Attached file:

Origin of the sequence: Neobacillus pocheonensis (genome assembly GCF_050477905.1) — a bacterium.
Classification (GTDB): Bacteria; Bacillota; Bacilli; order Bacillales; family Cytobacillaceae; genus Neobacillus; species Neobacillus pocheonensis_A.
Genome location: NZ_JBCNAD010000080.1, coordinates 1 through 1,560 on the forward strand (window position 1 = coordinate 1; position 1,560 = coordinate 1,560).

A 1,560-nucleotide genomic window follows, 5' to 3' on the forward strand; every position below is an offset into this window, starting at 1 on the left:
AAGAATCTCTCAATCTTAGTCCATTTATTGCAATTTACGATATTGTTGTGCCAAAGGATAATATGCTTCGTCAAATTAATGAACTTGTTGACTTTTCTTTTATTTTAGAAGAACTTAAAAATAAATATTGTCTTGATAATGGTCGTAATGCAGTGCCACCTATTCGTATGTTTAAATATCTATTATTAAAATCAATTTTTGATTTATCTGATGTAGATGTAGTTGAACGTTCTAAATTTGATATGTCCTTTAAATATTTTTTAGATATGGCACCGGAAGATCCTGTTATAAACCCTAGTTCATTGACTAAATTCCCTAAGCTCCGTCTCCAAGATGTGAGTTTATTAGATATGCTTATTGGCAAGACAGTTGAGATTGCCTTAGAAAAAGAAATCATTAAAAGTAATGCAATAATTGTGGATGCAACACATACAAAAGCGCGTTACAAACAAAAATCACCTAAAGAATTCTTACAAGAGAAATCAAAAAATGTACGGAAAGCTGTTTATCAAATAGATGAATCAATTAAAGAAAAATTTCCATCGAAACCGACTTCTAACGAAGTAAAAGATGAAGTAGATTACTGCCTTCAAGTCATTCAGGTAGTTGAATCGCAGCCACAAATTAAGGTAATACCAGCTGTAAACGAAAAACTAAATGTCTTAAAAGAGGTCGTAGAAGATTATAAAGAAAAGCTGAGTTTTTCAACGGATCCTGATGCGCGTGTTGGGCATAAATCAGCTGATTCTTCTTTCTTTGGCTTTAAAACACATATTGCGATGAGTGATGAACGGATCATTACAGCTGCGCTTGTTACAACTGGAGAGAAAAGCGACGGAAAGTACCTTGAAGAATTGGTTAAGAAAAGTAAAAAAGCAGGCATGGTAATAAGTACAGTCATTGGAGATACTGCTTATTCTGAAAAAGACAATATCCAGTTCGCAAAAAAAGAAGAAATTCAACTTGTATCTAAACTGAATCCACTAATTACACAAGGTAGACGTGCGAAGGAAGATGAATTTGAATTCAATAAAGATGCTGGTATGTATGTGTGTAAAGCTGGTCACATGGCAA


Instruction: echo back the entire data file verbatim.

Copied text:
Origin of the sequence: Neobacillus pocheonensis (genome assembly GCF_050477905.1) — a bacterium.
Classification (GTDB): Bacteria; Bacillota; Bacilli; order Bacillales; family Cytobacillaceae; genus Neobacillus; species Neobacillus pocheonensis_A.
Genome location: NZ_JBCNAD010000080.1, coordinates 1 through 1,560 on the forward strand (window position 1 = coordinate 1; position 1,560 = coordinate 1,560).

A 1,560-nucleotide genomic window follows, 5' to 3' on the forward strand; every position below is an offset into this window, starting at 1 on the left:
AAGAATCTCTCAATCTTAGTCCATTTATTGCAATTTACGATATTGTTGTGCCAAAGGATAATATGCTTCGTCAAATTAATGAACTTGTTGACTTTTCTTTTATTTTAGAAGAACTTAAAAATAAATATTGTCTTGATAATGGTCGTAATGCAGTGCCACCTATTCGTATGTTTAAATATCTATTATTAAAATCAATTTTTGATTTATCTGATGTAGATGTAGTTGAACGTTCTAAATTTGATATGTCCTTTAAATATTTTTTAGATATGGCACCGGAAGATCCTGTTATAAACCCTAGTTCATTGACTAAATTCCCTAAGCTCCGTCTCCAAGATGTGAGTTTATTAGATATGCTTATTGGCAAGACAGTTGAGATTGCCTTAGAAAAAGAAATCATTAAAAGTAATGCAATAATTGTGGATGCAACACATACAAAAGCGCGTTACAAACAAAAATCACCTAAAGAATTCTTACAAGAGAAATCAAAAAATGTACGGAAAGCTGTTTATCAAATAGATGAATCAATTAAAGAAAAATTTCCATCGAAACCGACTTCTAACGAAGTAAAAGATGAAGTAGATTACTGCCTTCAAGTCATTCAGGTAGTTGAATCGCAGCCACAAATTAAGGTAATACCAGCTGTAAACGAAAAACTAAATGTCTTAAAAGAGGTCGTAGAAGATTATAAAGAAAAGCTGAGTTTTTCAACGGATCCTGATGCGCGTGTTGGGCATAAATCAGCTGATTCTTCTTTCTTTGGCTTTAAAACACATATTGCGATGAGTGATGAACGGATCATTACAGCTGCGCTTGTTACAACTGGAGAGAAAAGCGACGGAAAGTACCTTGAAGAATTGGTTAAGAAAAGTAAAAAAGCAGGCATGGTAATAAGTACAGTCATTGGAGATACTGCTTATTCTGAAAAAGACAATATCCAGTTCGCAAAAAAAGAAGAAATTCAACTTGTATCTAAACTGAATCCACTAATTACACAAGGTAGACGTGCGAAGGAAGATGAATTTGAATTCAATAAAGATGCTGGTATGTATGTGTGTAAAGCTGGTCACATGGCAA